Farmhouse table

  • Advertise with us
Project by tworedballs posted 06-29-2010 07:15 PM 11831 views 9 times favorited 22 comments Add to Favorites Watch

This is my first attempt at making furniture. I used some legs I purchased from Lowes and hand cut my tenons while using a chisel to make my mortises. I got the pine boards from my father who dismantled a book case he made 30 years ago. I bought a Stanley hand plane and got the top to the thickness I wanted and left the plane marks so it has a more “hand made” feeling to it. I painted the base with milk paint after staining it and then distressed it. A couple of different colors of stain and some poly on the top and there you have it.

Damn thing weighs around 150 lbs., but the pinned joinery keeps it tight.

22 comments so far

View Knothead62's profile


2600 posts in 3233 days

#1 posted 06-29-2010 07:27 PM

Well done!

View schloemoe's profile


709 posts in 3210 days

#2 posted 06-29-2010 07:57 PM

Nice table I like the contrasting top color over the legs. Very nice…....................Schloemoe

-- schloemoe, Oregon , http://www.

View swirt's profile


3677 posts in 3244 days

#3 posted 06-29-2010 07:57 PM

It has a really nice look to it. The painted legs with the aged top look great.
Did you do anything for the end banding to deal with the seasonal movement of the wood? (is it floating, how is it attached…)

-- Galootish log blog,

View tworedballs's profile


36 posts in 3162 days

#4 posted 06-29-2010 08:03 PM

The top 3 boards are 6/4 pine with 3 pine stringers running underneath attached with brass screws to keep them in line. Then I took the 4th board and ripped it to 9/4 and turned it on end and used it to “band” the pieces together. So the top appears to be 9/4, but it’s really 6/4.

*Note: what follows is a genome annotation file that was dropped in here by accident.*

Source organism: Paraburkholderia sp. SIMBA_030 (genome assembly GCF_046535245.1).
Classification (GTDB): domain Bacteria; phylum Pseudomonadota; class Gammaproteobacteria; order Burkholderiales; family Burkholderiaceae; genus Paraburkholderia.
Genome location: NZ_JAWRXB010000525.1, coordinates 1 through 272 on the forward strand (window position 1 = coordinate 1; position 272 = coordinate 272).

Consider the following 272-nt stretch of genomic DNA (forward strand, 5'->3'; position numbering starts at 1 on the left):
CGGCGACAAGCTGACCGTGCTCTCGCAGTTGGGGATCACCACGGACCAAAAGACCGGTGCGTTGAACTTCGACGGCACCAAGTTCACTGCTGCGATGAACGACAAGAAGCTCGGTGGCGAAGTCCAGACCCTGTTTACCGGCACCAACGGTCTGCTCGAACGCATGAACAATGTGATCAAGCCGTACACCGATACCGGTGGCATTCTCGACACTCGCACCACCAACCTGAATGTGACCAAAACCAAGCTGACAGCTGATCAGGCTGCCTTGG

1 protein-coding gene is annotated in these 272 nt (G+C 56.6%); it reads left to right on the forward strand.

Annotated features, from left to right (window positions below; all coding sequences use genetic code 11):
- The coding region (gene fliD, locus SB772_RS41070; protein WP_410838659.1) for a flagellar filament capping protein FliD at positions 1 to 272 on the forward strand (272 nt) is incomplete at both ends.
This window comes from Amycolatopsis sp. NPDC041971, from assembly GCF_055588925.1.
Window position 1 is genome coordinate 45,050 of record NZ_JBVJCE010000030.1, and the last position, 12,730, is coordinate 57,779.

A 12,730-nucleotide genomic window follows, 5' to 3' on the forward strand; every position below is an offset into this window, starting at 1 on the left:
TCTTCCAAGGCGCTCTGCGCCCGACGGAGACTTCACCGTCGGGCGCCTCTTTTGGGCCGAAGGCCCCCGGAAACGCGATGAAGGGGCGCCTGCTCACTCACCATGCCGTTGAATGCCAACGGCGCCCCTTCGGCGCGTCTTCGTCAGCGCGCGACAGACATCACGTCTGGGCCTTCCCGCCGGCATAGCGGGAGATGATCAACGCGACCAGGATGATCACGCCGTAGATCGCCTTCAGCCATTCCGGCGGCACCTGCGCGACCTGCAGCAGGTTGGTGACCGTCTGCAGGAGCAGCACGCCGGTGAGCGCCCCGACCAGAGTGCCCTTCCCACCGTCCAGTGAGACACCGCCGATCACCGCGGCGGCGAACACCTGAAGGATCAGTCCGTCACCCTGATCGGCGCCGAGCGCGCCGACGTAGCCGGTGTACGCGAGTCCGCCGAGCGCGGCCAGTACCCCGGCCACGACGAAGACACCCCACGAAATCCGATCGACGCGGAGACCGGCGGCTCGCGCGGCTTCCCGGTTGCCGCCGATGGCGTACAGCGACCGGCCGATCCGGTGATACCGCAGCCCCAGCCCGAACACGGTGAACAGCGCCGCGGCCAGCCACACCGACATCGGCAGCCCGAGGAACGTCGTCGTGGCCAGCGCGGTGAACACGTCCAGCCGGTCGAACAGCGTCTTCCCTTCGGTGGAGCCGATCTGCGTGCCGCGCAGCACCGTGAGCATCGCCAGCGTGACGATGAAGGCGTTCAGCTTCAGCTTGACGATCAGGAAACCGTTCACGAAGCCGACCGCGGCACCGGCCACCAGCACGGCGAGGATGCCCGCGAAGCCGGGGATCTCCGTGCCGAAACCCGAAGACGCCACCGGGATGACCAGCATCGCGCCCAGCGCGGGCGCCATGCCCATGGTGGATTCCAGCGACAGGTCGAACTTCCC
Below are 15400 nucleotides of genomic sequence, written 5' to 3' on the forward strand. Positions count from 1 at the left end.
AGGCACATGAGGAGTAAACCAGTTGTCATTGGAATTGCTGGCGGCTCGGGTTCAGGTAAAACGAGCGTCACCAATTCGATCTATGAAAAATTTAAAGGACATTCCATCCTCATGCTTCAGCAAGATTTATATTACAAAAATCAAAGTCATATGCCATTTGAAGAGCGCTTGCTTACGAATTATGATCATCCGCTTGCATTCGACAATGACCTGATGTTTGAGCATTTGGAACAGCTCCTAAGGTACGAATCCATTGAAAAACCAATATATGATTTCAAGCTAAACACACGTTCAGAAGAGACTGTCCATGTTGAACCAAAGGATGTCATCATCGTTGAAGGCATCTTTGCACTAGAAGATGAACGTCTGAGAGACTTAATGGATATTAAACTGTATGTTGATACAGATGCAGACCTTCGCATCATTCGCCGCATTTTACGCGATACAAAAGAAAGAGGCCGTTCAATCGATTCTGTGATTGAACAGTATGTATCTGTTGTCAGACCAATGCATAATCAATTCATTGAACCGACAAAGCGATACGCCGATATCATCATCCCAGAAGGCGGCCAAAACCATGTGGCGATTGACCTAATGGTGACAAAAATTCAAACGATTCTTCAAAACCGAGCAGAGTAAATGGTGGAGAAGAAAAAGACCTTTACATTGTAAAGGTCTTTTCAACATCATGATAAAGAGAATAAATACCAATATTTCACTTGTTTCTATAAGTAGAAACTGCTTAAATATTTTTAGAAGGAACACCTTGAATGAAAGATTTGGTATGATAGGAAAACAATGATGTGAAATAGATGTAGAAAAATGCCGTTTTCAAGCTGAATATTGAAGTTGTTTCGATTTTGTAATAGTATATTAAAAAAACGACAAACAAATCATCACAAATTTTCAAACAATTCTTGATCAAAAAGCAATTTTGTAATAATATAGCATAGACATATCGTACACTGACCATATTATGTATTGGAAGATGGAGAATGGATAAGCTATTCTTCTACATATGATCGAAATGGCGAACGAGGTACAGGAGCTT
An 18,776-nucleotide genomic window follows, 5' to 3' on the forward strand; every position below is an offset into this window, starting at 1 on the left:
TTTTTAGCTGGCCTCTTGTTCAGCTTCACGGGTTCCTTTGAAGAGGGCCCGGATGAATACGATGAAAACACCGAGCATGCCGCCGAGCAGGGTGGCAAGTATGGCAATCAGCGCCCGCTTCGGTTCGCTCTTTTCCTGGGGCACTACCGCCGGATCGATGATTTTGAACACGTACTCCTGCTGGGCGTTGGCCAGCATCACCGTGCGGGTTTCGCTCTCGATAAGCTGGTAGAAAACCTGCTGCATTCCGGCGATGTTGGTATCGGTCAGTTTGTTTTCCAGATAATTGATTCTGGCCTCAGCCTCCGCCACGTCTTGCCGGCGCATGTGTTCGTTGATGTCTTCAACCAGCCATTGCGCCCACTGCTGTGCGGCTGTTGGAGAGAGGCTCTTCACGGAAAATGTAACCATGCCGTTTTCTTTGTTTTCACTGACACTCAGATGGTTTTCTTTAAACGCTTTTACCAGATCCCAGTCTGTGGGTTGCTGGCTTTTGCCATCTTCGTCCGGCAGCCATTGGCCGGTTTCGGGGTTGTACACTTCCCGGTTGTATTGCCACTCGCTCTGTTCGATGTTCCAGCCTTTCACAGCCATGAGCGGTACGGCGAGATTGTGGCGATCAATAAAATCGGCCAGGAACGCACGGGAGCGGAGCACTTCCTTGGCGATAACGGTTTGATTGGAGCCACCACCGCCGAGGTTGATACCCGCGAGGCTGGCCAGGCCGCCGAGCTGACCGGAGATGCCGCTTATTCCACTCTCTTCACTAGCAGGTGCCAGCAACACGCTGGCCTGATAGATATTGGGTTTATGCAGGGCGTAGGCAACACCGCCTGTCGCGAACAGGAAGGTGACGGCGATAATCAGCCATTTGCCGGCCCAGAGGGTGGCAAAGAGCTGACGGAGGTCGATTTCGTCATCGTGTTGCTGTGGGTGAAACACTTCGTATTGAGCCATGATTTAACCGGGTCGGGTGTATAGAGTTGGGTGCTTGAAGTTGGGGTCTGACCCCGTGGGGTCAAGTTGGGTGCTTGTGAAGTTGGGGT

View swirt's profile


3677 posts in 3244 days

#5 posted 06-29-2010 08:12 PM

That creates a nice illusion of a massive top. I see the side banding looks like it is either pegged on or screws hidden with plugs, but I can’t tell how the end banding is attached.

-- Galootish log blog,

View tworedballs's profile


36 posts in 3162 days

#6 posted 06-29-2010 08:17 PM

The top is the only piece that uses screws. I used 3” wood screws to secure the banding to the 3 center boards and covered them with plugs to give the illusion of being pinned with wooden dowels.

Thanks for all the kind words, guys. I’ve already contracted with a lady in my city to build her 2 coffee tables and an end table in the same style, so it looks like this is going where I wanted. Now I just need to buy some tools!!!

View swirt's profile


3677 posts in 3244 days

#7 posted 06-29-2010 08:56 PM

Congrats on the new requests for work.

You might run into wood movement issues as those large top planks breathe a lot in width and the end band breathes only a little bit in length. It is a common crossgrain seasonal wood movement issue. There are lots of solutions but unfortunately none of them are perfect.

• breadboard ends
• elongated screw holes on the banding for the screws that go into the two outer planks
• joining the mitered corners and only putting a screw in the center
I’m sure others here have other solutions.

-- Galootish log blog,

View tworedballs's profile


36 posts in 3162 days

#8 posted 06-29-2010 09:10 PM

The only movement I’ve seen thus far is the gap between the center board and the two boards either side of it. When I started the project there was no gap at all and now I have a 3/32 gap, but nothing on the corner banding (as the picture shows, it is still a VERY tight joint held together with nothing).

I contemplated doing a bread board style end, but didn’t like the idea of having it be wider.

how is it that companies like Pottery Barn make tables like this all day long, but you don’t see the bread board being wider to account for movement?

View swirt's profile


3677 posts in 3244 days

#9 posted 06-29-2010 09:49 PM

Not sure about the pottery barn…never been inside one. Are their tables made from real wood?